Vulnerability management has become the battle cry of the cybersecurity world, with organizations drowning in a sea of vulnerabilities and struggling to prioritize remediation efforts, said Sarah Jones, a cyber threat intelligence research analyst at the cybersecurity services firm Critical Start.
“This is where vulnerability scoring systems like VISS and EPSS step in, offering guidance through the storm."
Although both systems aim to address deficiencies in CVSS, they approach their mission in different ways, Jones said. "It analyzes 13 factors and assigns zero to 100 severity scores based on actual damage from past exploits,” she said.
“Think of VISS as a data-driven post-mortem."
VISS aligns vulnerability patching with demonstrably impactful threats, supporting incident response and mitigating ongoing attacks, she said.
“However, it doesn't predict future assaults, leaving them lurking in the shadows.”
VISS vs EPSS: How they compare
EPSS takes a forward-looking approach using threat intelligence and vulnerability characteristics to estimate the chance of exploitation within 30 days.
“Like a security weather forecast, it identifies storm clouds most likely to unleash fury, enabling proactive risk mitigation. However, its reliance on complex algorithms and limited historical data introduces uncertainties, requiring cautious interpretation.”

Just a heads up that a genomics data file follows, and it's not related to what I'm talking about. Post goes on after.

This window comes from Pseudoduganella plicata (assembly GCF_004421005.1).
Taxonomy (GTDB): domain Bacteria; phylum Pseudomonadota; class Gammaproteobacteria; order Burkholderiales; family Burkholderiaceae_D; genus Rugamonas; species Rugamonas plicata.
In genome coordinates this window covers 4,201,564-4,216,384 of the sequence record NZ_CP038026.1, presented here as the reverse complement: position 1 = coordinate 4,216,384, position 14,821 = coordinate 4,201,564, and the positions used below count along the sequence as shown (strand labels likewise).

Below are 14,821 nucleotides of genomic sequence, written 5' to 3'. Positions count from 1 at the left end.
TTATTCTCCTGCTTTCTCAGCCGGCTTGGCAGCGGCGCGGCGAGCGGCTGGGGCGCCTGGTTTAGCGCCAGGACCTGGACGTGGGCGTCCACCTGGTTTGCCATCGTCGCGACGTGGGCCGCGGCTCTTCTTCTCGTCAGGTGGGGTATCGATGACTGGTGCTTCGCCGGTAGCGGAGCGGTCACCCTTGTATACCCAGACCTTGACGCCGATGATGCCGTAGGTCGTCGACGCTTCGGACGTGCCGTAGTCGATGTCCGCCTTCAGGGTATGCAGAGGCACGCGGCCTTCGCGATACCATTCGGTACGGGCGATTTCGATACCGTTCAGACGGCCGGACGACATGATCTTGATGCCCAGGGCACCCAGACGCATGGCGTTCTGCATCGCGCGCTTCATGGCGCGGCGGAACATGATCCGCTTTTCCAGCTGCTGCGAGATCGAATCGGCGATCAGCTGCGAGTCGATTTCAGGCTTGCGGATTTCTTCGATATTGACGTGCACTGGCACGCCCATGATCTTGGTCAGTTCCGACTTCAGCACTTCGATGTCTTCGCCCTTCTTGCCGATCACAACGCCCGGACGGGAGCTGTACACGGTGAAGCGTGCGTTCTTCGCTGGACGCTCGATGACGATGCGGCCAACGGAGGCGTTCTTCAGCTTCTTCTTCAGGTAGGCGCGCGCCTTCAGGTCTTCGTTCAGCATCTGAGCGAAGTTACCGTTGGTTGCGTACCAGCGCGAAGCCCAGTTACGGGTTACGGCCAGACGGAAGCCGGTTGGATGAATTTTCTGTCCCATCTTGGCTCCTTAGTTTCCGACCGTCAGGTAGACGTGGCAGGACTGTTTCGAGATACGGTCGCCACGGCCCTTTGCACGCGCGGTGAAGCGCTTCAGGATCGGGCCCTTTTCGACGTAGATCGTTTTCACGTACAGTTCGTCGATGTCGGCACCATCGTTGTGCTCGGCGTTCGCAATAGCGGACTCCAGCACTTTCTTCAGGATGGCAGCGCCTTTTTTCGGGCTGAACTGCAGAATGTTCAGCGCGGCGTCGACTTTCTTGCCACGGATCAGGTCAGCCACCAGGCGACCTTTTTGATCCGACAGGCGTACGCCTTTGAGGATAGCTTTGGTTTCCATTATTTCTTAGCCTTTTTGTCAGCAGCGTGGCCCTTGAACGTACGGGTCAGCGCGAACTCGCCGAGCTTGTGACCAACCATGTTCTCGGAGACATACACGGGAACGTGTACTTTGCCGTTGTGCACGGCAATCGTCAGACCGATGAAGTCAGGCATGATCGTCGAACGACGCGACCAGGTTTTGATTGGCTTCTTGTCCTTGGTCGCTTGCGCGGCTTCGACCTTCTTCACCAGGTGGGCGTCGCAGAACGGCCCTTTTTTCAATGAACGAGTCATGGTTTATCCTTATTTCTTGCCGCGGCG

VISS and EPSS are complementary tools, not rivals, Jones said. “Choose based on your priorities — address past damage with VISS, or predict future threats with EPSS. Combine their strengths with CVSS to navigate the cybersecurity landscape.”
Proactive vulnerability management is a strategic investment in your organization's future, Jones said. “By understanding these systems and taking a holistic approach, you can stay ahead of the curve and keep those vulnerability monsters at bay.”
However, McQuiggan cautioned about obsessing over vulnerabilities in general.
“Focusing on vulnerabilities is a proactive approach to cybersecurity, aiming to prevent exploits before they occur. However, it should be part of a broader security strategy that includes protection against malware, zero-day exploits, and social engineering, since addressing vulnerabilities is not a silver bullet and does not guarantee defense and risk reduction against all cyber threats.”
Matt Rose, field CISO for ReversingLabs, said security teams are facing alert fatigue "across the board," so new vulnerability scoring systems are a step in the right direction.
"There's just not enough time, resources, and budget to address everything."
Rose said the increase in sophisticated supply chain attacks means its time to go beyond vulnerabilities when it comes to managing risk across the software development lifecycle (SDLC). He advocates for focusing on active malware instead, citing the Enduring Security Framework group's call to for binary analysis and reproducible builds.
Complex binary analysis, which focuses on malware, can help organizations evaluate and verify the security of not just internally developed software, but also third-party commercial software in their environment, before it is released.
"It is the final examination of a package for software supply chain risk, which allows for trust in that piece of software that you are either developing for your customers or that you are buying to help operate your business."